Some antihypertensive drugs have smaller blood pressure effects (as monotherapy) in black patients, and many antihypertensive drugs have additional approved indications and effects (e.g., on angina, heart failure, or diabetic kidney disease). These considerations may guide selection of therapy.
Amlodipine besylate tablets may be used alone or in combination with other antihypertensive agents.
Amlodipine besylate tablets are indicated for the symptomatic treatment of chronic stable angina. Amlodipine besylate tablets may be used alone or in combination with other antianginal agents.
Vasospastic Angina (Prinzmetal’s or Variant Angina)
Amlodipine besylate tablets are indicated for the treatment of confirmed or suspected vasospastic angina. Amlodipine besylate tablets may be used as monotherapy or in combination with other antianginal agents.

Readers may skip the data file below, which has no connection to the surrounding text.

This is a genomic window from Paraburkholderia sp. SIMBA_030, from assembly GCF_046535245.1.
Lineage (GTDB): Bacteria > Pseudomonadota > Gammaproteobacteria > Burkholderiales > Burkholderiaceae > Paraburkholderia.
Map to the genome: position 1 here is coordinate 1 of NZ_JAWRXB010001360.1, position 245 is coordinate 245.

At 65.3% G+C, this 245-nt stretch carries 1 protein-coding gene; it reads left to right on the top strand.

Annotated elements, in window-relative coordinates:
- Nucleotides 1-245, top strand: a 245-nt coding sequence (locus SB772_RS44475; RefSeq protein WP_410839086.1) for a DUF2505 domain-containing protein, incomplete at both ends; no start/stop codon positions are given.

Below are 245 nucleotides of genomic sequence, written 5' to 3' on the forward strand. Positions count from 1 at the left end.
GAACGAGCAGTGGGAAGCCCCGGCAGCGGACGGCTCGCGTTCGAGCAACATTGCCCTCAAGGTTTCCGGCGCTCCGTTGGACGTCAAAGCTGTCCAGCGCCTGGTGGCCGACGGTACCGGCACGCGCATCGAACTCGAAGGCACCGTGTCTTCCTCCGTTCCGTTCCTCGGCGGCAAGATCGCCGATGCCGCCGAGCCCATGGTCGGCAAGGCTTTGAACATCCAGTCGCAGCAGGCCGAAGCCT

Angiographically Documented CAD
In patients with recently documented CAD by angiography and without heart failure or an ejection fraction <40%, amlodipine besylate tablets are indicated to reduce the risk of hospitalization due to angina and to reduce the risk of a coronary revascularization procedure.
Small, fragile, or elderly patients, or patients with hepatic insufficiency may be started on 2.5 mg once daily and this dose may be used when adding amlodipine besylate tablets to other antihypertensive therapy.
Adjust dosage according to blood pressure goals. In general, wait 7 to 14 days between titration steps. Titrate more rapidly, however, if clinically warranted, provided the patient is assessed frequently.
Angina: The recommended dose for chronic stable or vasospastic angina is 5–10 mg, with the lower dose suggested in the elderly and in patients with hepatic insufficiency. Most patients will require 10 mg for adequate effect.
Coronary artery disease: The recommended dose range for patients with coronary artery disease is 5–10 mg once daily. In clinical studies, the majority of patients required 10 mg [see Clinical Studies (14.4)].